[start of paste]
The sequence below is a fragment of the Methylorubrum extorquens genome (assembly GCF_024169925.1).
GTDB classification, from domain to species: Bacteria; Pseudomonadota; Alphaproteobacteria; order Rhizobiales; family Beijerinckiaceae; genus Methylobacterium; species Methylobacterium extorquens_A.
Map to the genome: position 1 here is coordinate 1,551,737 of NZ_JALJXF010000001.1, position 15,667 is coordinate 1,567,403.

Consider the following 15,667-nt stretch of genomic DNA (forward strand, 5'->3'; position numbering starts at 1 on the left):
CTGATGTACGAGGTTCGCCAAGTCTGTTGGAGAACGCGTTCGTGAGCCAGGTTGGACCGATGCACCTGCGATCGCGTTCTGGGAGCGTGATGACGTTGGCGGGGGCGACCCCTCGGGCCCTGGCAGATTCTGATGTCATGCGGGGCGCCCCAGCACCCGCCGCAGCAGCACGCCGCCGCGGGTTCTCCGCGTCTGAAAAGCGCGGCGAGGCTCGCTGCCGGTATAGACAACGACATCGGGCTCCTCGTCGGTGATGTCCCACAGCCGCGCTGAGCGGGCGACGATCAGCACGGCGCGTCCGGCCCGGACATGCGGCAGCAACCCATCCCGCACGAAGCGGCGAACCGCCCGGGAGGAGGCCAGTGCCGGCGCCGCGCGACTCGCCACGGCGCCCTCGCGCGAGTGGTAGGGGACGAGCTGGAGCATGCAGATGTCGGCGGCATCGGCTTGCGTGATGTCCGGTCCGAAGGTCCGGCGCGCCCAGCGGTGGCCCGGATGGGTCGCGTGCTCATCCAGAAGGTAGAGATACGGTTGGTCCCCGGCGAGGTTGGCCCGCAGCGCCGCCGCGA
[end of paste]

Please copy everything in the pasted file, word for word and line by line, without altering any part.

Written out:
The sequence below is a fragment of the Methylorubrum extorquens genome (assembly GCF_024169925.1).
GTDB classification, from domain to species: Bacteria; Pseudomonadota; Alphaproteobacteria; order Rhizobiales; family Beijerinckiaceae; genus Methylobacterium; species Methylobacterium extorquens_A.
Map to the genome: position 1 here is coordinate 1,551,737 of NZ_JALJXF010000001.1, position 15,667 is coordinate 1,567,403.

Consider the following 15,667-nt stretch of genomic DNA (forward strand, 5'->3'; position numbering starts at 1 on the left):
CTGATGTACGAGGTTCGCCAAGTCTGTTGGAGAACGCGTTCGTGAGCCAGGTTGGACCGATGCACCTGCGATCGCGTTCTGGGAGCGTGATGACGTTGGCGGGGGCGACCCCTCGGGCCCTGGCAGATTCTGATGTCATGCGGGGCGCCCCAGCACCCGCCGCAGCAGCACGCCGCCGCGGGTTCTCCGCGTCTGAAAAGCGCGGCGAGGCTCGCTGCCGGTATAGACAACGACATCGGGCTCCTCGTCGGTGATGTCCCACAGCCGCGCTGAGCGGGCGACGATCAGCACGGCGCGTCCGGCCCGGACATGCGGCAGCAACCCATCCCGCACGAAGCGGCGAACCGCCCGGGAGGAGGCCAGTGCCGGCGCCGCGCGACTCGCCACGGCGCCCTCGCGCGAGTGGTAGGGGACGAGCTGGAGCATGCAGATGTCGGCGGCATCGGCTTGCGTGATGTCCGGTCCGAAGGTCCGGCGCGCCCAGCGGTGGCCCGGATGGGTCGCGTGCTCATCCAGAAGGTAGAGATACGGTTGGTCCCCGGCGAGGTTGGCCCGCAGCGCCGCCGCGA